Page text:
« Last Edit: September 22, 2017, 07:23:47 am by DeCarlo Rules »

dylan17

Re: Archie Barber Shop
« Reply #3 on: September 26, 2017, 08:08:12 pm »
Hey Delcarlo, Thanks for in info!

Captain Jetpack

Re: Archie Barber Shop
« Reply #4 on: September 27, 2017, 07:12:47 am »
Good job, De Carlo.
Pie is my favorite Vitamin.

ASS-P

Re: Archie Barber Shop
« Reply #5 on: November 25, 2017, 10:08:28 pm »
...On the old board I started to post about - But never finished - my reading of a pre-1920s novel titled SEVENTEEN, by Booth Tarkington, a humorous novel about a (pretty well-off, actually) Midwstern teenager of that time.
  I think that may be able to lay the claim to bring the first " teenager " work of fiction!

DeCarlo Rules

Re: Archie Barber Shop
« Reply #6 on: November 26, 2017, 05:07:11 pm »
Seventeen was first publishing in 1916, so I guess it's a possible source of inspiration for The Love Life of Harold Teen, which appeared just 3 years later. Or maybe it was just the times, when adults first began thinking about "those crazy teenagers".

ASS-P

Re: Archie Barber Shop
« Reply #7 on: March 08, 2018, 07:55:08 pm »
...From what little I've seen of Harold Teen, I've always wanted to see more, but like  a whole lot of rather "homey " newspaper strips of old,  there appears to be little if any available reprints of it.  The strip was known for its trying to keep up with contemporary teenagers' slang, apparently -A touch different, since it appeared in daily newspapers back when essentially anyone literate bought one - And read the comics therein!!!!!!!!! ;) :D  - so maybe it meant that HT tried to be more literally fashion-forward, as it were, than classic Archie, which -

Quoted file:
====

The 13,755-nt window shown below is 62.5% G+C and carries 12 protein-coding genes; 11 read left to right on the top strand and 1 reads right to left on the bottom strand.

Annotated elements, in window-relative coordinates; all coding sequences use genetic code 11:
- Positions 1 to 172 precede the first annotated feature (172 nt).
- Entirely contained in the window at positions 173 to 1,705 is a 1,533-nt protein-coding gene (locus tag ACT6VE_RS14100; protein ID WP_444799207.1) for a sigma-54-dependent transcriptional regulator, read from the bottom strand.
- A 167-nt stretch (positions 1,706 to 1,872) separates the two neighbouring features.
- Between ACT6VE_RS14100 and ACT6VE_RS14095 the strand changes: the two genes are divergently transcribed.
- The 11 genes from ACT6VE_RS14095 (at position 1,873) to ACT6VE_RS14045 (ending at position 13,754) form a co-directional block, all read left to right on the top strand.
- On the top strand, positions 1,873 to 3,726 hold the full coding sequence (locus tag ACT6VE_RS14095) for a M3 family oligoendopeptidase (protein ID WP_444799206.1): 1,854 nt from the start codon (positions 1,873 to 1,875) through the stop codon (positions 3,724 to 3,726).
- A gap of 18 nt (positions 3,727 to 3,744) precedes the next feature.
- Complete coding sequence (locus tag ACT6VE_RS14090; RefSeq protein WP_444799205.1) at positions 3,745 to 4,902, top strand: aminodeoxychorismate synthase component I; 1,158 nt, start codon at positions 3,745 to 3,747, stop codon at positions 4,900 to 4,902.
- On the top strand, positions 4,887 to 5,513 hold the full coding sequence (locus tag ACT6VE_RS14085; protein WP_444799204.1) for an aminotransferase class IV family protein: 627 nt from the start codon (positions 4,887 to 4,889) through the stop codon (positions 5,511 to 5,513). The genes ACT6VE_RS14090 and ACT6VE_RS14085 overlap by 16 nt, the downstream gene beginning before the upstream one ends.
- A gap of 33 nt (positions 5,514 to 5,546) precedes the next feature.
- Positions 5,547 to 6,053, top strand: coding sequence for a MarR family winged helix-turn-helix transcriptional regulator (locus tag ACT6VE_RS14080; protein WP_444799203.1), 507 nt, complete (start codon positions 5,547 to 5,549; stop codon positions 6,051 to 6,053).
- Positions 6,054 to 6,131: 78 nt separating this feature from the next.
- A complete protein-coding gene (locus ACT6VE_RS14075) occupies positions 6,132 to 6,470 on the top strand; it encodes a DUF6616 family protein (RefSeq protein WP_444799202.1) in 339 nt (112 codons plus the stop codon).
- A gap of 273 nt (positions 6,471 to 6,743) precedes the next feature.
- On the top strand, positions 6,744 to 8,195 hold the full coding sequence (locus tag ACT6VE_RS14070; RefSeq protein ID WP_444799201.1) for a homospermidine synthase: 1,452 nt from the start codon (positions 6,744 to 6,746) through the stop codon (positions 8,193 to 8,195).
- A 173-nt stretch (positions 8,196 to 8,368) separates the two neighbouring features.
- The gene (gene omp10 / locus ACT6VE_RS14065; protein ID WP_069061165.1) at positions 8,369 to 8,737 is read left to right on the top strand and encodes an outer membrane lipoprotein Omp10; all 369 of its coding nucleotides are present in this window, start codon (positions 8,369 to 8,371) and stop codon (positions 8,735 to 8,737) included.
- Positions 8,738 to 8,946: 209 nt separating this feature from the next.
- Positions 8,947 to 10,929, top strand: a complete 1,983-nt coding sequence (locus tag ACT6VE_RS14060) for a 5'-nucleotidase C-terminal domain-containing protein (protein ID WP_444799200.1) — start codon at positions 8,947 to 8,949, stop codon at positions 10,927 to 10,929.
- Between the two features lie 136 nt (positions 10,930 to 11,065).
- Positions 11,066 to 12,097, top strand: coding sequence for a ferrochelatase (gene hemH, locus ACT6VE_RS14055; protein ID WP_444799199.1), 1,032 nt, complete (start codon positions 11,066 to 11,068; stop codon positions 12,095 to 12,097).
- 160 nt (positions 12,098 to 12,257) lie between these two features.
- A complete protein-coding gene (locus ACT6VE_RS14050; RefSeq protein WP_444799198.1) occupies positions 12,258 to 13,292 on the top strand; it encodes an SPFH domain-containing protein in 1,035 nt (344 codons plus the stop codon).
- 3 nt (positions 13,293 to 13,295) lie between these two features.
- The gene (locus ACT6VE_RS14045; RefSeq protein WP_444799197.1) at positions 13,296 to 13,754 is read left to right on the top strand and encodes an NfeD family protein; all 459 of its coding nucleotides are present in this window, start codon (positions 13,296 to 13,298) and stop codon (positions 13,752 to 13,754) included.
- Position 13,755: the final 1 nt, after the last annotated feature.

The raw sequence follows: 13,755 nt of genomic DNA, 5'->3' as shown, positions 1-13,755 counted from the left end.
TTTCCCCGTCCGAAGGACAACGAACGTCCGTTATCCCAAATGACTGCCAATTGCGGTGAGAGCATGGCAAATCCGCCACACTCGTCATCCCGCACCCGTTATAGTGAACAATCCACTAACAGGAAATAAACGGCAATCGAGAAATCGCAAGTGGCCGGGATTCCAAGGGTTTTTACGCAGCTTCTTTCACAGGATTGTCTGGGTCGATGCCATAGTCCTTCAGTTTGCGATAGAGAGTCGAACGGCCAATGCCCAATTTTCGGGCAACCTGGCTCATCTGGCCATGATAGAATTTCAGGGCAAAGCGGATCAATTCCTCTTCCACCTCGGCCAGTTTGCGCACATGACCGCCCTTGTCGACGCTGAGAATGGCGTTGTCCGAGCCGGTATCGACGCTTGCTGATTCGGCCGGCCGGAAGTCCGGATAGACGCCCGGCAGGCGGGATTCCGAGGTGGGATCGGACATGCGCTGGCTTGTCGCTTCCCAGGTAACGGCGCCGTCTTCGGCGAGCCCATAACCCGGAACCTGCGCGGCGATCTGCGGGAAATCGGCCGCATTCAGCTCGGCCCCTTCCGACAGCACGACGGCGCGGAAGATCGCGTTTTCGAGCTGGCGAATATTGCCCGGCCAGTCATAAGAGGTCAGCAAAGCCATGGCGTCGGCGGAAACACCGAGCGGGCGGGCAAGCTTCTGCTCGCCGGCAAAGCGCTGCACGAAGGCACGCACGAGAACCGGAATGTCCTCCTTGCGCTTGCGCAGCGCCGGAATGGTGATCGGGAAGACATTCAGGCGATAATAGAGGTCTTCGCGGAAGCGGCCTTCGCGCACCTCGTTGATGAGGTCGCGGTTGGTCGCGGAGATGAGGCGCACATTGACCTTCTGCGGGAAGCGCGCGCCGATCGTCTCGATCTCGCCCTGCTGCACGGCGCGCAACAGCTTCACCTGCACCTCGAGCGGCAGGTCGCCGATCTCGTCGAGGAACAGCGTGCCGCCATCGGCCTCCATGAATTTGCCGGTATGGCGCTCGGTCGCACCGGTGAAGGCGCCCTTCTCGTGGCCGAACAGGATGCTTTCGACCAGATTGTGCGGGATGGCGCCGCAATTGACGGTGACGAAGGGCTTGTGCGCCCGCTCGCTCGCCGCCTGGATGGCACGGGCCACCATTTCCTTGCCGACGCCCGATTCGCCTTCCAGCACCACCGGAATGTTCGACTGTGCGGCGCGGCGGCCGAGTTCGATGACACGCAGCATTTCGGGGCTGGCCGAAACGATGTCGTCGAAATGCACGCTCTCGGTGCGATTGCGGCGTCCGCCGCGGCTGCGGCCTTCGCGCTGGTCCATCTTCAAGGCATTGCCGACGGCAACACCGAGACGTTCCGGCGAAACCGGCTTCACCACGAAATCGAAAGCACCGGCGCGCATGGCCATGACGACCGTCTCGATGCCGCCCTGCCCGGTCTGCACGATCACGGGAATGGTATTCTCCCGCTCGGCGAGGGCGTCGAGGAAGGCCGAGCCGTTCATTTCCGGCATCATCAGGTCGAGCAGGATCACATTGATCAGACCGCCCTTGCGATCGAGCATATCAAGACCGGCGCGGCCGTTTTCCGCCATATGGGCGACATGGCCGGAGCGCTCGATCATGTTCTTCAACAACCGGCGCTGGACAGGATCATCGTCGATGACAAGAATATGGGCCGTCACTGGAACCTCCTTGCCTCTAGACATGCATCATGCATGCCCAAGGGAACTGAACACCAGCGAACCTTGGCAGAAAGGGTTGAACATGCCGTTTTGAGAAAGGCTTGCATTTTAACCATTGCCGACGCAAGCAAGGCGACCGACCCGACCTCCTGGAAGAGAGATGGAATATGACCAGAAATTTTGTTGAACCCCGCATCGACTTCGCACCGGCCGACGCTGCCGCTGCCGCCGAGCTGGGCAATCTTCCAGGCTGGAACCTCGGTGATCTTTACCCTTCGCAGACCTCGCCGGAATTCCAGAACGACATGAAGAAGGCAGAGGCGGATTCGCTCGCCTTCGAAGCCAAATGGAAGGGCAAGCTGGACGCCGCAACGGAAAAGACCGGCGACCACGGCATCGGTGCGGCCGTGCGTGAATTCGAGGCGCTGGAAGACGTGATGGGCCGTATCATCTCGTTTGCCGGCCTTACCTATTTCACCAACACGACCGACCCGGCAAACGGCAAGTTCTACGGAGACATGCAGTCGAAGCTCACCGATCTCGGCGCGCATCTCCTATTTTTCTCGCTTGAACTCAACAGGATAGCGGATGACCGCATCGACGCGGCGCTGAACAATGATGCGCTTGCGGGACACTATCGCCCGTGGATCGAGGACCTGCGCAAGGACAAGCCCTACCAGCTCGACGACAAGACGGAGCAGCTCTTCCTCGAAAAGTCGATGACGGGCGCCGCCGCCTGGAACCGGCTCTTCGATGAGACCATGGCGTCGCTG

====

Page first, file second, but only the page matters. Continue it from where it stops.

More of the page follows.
arguably?? -updated itself,  but always in a juuussst cozily, mildly, behind the times manner? Maybe that's not so.  Discuss this?
« Last Edit: March 08, 2018, 07:56:41 pm by ASS-P »

DeCarlo Rules

Re: Archie Barber Shop
« Reply #8 on: March 09, 2018, 06:38:48 am »
...From what little I've seen of Harold Teen, I've always wanted to see more, but like  a whole lot of rather "homey " newspaper strips of old,  there appears to be little if any available reprints of it.  The strip was known for its trying to keep up with contemporary teenagers' slang, apparently -A touch different, since it appeared in daily newspapers back when essentially anyone literate bought one - And read the comics therein!!!!!!!!! ;) :D  - so maybe it meant that HT tried to be more literally fashion-forward, as it were, than classic Archie, which -
 arguably?? -updated itself,  but always in a juuussst cozily, mildly, behind the times manner? Maybe that's not so.  Discuss this?

Then again, it might just be a difference in perception, given that both Harold Teen and Archie were stories about teenagers most likely being written by middle-aged men (and somewhat later on, women). Maybe it only SEEMS like Harold Teen "kept up with contemporary teenagers' slang" because it was before your time, so it's hard for you to judge, while you can start reading Archie stories when you're a child, and age into a teenager and eventually a middle-aged man while Archie and his friends still remain teenagers.

When I was a kid, I could still read Bob Haney's dialogue in the original TEEN TITANS comic book and (not knowing any better) think it was "hip" teenage slang, but when I got to be a teenager, I realized how ridiculously hokey it sounded... and now it seems "endearingly hokey".

ASS-P

Re: Archie Barber Shop
« Reply #9 on: March 09, 2018, 08:01:24 am »
...I lost a draft of this :'( .